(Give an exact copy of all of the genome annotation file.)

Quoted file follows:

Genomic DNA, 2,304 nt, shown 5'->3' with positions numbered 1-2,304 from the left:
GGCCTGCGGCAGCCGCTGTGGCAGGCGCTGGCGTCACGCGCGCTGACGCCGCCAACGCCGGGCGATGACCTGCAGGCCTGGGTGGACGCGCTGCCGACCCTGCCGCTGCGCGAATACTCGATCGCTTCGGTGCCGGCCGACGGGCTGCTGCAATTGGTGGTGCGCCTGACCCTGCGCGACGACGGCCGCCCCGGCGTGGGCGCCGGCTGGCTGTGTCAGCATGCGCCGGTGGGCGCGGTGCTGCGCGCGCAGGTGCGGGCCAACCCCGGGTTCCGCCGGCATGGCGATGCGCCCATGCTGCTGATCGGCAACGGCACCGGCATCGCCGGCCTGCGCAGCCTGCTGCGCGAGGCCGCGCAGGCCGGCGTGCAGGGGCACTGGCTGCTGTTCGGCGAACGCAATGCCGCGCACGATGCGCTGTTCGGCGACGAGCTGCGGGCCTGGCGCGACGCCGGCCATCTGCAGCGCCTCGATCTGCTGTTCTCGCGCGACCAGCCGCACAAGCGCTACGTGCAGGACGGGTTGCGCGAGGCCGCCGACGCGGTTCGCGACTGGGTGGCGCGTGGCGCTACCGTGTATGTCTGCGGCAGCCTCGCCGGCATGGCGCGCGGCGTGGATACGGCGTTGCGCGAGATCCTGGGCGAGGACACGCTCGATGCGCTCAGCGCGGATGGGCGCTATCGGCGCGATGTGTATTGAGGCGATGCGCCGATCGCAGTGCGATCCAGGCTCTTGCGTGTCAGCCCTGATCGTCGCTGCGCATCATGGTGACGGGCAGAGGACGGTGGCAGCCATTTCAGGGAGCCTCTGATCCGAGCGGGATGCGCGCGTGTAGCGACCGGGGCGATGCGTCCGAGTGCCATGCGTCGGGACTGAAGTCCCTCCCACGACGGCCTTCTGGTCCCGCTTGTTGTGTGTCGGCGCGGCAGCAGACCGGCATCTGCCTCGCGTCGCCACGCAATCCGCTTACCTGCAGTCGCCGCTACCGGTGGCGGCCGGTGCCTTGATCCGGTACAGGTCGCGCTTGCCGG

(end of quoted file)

Genomic DNA, 2,304 nt, shown 5'->3' with positions numbered 1-2,304 from the left:
GGCCTGCGGCAGCCGCTGTGGCAGGCGCTGGCGTCACGCGCGCTGACGCCGCCAACGCCGGGCGATGACCTGCAGGCCTGGGTGGACGCGCTGCCGACCCTGCCGCTGCGCGAATACTCGATCGCTTCGGTGCCGGCCGACGGGCTGCTGCAATTGGTGGTGCGCCTGACCCTGCGCGACGACGGCCGCCCCGGCGTGGGCGCCGGCTGGCTGTGTCAGCATGCGCCGGTGGGCGCGGTGCTGCGCGCGCAGGTGCGGGCCAACCCCGGGTTCCGCCGGCATGGCGATGCGCCCATGCTGCTGATCGGCAACGGCACCGGCATCGCCGGCCTGCGCAGCCTGCTGCGCGAGGCCGCGCAGGCCGGCGTGCAGGGGCACTGGCTGCTGTTCGGCGAACGCAATGCCGCGCACGATGCGCTGTTCGGCGACGAGCTGCGGGCCTGGCGCGACGCCGGCCATCTGCAGCGCCTCGATCTGCTGTTCTCGCGCGACCAGCCGCACAAGCGCTACGTGCAGGACGGGTTGCGCGAGGCCGCCGACGCGGTTCGCGACTGGGTGGCGCGTGGCGCTACCGTGTATGTCTGCGGCAGCCTCGCCGGCATGGCGCGCGGCGTGGATACGGCGTTGCGCGAGATCCTGGGCGAGGACACGCTCGATGCGCTCAGCGCGGATGGGCGCTATCGGCGCGATGTGTATTGAGGCGATGCGCCGATCGCAGTGCGATCCAGGCTCTTGCGTGTCAGCCCTGATCGTCGCTGCGCATCATGGTGACGGGCAGAGGACGGTGGCAGCCATTTCAGGGAGCCTCTGATCCGAGCGGGATGCGCGCGTGTAGCGACCGGGGCGATGCGTCCGAGTGCCATGCGTCGGGACTGAAGTCCCTCCCACGACGGCCTTCTGGTCCCGCTTGTTGTGTGTCGGCGCGGCAGCAGACCGGCATCTGCCTCGCGTCGCCACGCAATCCGCTTACCTGCAGTCGCCGCTACCGGTGGCGGCCGGTGCCTTGATCCGGTACAGGTCGCGCTTGCCGG